The continuing corruption cases affecting the Popular Party (PP), and the leadership’s response to them, are creating a climate of discontent in traditional conservative bastions like Madrid and Valencia. “How do you explain this to people?” said one highly placed member of the Valencian PP bitterly.
Although the official party line mandates a show of unity around its leader, acting Prime Minister Mariano Rajoy, a growing chorus of voices are demanding a complete overhaul of the party in order to weed out the corruption and contain the drain of votes that’s been evident in the last three elections: municipal, regional and national. “Corruption is killing us,” admitted Esperanza Aguirre at the Sunday press conference during which she announced her resignation as head of the party’s Madrid branch.
But the corruption cases keep surfacing, and appear to share a similar pattern tied to illegal financing. The Valencia region, a traditional PP stronghold, is a case in point. In the city of Valencia, nine of the 10 PP councillors in City Hall are being formally investigated by the courts, and former long-time mayor Rita Barberá has avoided offering any kind of public explanation.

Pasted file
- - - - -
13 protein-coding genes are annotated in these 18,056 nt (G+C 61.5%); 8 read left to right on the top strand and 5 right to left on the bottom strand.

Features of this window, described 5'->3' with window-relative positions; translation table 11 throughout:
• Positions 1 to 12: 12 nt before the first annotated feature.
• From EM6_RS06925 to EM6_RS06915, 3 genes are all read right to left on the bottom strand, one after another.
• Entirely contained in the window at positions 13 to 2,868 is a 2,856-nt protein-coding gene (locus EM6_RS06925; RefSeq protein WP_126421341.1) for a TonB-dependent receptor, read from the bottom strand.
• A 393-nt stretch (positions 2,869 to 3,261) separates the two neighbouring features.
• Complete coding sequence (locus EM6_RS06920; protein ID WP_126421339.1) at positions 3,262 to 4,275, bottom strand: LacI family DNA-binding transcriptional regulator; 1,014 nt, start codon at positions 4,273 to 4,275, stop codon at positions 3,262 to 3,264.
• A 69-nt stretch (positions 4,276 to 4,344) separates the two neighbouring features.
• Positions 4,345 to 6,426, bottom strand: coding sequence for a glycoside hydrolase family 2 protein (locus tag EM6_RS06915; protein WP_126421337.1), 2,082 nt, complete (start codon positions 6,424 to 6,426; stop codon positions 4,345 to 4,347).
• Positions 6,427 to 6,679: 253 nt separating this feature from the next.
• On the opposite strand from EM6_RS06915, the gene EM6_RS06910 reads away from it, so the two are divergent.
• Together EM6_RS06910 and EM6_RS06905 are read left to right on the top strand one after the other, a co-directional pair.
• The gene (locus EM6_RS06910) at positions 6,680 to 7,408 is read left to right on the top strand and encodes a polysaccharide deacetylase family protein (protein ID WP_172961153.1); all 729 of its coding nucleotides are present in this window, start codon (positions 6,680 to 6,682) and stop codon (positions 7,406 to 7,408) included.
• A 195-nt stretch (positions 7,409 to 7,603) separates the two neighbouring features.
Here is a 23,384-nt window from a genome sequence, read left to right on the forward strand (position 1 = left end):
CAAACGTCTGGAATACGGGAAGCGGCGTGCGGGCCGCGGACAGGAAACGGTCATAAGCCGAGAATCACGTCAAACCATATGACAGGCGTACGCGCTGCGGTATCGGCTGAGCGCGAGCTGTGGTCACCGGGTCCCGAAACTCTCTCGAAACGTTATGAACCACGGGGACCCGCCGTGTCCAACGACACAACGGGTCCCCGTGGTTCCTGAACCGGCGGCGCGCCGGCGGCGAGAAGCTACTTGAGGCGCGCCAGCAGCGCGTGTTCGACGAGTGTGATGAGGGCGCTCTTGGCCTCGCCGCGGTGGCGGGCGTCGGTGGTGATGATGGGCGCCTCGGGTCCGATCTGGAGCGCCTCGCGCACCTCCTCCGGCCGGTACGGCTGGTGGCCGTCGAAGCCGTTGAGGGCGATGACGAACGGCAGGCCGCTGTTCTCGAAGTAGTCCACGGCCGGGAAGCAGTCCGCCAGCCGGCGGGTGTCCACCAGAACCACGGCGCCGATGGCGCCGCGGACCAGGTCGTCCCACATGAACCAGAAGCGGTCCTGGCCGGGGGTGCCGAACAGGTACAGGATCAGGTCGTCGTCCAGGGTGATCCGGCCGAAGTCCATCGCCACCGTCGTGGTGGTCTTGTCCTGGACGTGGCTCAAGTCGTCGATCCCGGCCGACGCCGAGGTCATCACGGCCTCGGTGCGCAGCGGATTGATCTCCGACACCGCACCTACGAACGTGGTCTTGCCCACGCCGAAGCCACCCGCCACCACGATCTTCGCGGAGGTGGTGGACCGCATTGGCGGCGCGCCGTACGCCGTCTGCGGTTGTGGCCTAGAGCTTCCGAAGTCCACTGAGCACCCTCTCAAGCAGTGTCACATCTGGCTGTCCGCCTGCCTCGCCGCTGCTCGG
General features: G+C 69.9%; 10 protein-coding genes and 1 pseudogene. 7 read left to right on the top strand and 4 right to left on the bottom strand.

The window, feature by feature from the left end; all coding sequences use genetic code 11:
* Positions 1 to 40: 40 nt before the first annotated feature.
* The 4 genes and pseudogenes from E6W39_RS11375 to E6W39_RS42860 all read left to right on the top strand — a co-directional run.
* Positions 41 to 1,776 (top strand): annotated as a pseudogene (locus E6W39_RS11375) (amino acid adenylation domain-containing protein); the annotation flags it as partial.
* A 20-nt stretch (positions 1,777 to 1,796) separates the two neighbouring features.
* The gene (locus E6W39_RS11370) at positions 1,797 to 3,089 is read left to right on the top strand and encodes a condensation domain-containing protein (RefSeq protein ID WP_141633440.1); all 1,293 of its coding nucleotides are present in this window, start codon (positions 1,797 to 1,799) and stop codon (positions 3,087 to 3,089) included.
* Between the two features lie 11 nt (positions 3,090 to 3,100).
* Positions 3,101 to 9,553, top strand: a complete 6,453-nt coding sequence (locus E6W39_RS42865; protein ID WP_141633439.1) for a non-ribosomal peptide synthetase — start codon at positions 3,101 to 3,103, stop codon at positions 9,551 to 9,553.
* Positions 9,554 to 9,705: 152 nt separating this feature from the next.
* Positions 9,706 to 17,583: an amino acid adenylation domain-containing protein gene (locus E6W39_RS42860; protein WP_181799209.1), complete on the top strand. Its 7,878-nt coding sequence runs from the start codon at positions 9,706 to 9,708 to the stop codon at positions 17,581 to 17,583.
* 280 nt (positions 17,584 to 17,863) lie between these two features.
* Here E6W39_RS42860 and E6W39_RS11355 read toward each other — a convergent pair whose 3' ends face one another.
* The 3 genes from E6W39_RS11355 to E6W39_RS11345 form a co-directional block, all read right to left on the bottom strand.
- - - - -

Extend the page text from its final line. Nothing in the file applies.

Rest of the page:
This attitude has created “discouragement and embarrassment among a great many party members and elected officials,” admits Isabel Bonig, head of the PP’s Valencia branch. Although Bonig herself has been implicated in news reports about the financing of the 2011 campaign, she is asking for anti-corruption measures. “There are millions of people out there who voted for the PP and who need the party to take action.”
Bonig added that the time has come for “historical” party leaders to take a step back and make way for “a new generation” of people “from a wide variety of backgrounds, who will not rely on politics to make a living” and who will use their positions “to serve others, not to serve themselves.”
Meanwhile in Madrid, the other great PP stronghold, there are three major corruption investigations open simultaneously and 70 party members under judicial scrutiny – which is only half as many as in the Valencia region. The new regional premier of Madrid, Cristina Cifuentes, summed it up at a public event that she shared with Aguirre in January: “We were short on humbleness and long on corruption.”